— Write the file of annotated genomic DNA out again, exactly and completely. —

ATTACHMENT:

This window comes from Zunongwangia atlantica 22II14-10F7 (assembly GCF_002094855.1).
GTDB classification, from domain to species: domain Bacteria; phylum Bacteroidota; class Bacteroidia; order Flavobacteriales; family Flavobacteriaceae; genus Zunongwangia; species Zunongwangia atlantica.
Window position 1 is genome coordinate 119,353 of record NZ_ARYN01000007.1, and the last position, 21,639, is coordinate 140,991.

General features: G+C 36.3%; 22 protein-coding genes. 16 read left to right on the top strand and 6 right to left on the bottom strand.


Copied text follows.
This window comes from Zunongwangia atlantica 22II14-10F7 (assembly GCF_002094855.1).
GTDB classification, from domain to species: domain Bacteria; phylum Bacteroidota; class Bacteroidia; order Flavobacteriales; family Flavobacteriaceae; genus Zunongwangia; species Zunongwangia atlantica.
Window position 1 is genome coordinate 119,353 of record NZ_ARYN01000007.1, and the last position, 21,639, is coordinate 140,991.

General features: G+C 36.3%; 22 protein-coding genes. 16 read left to right on the top strand and 6 right to left on the bottom strand.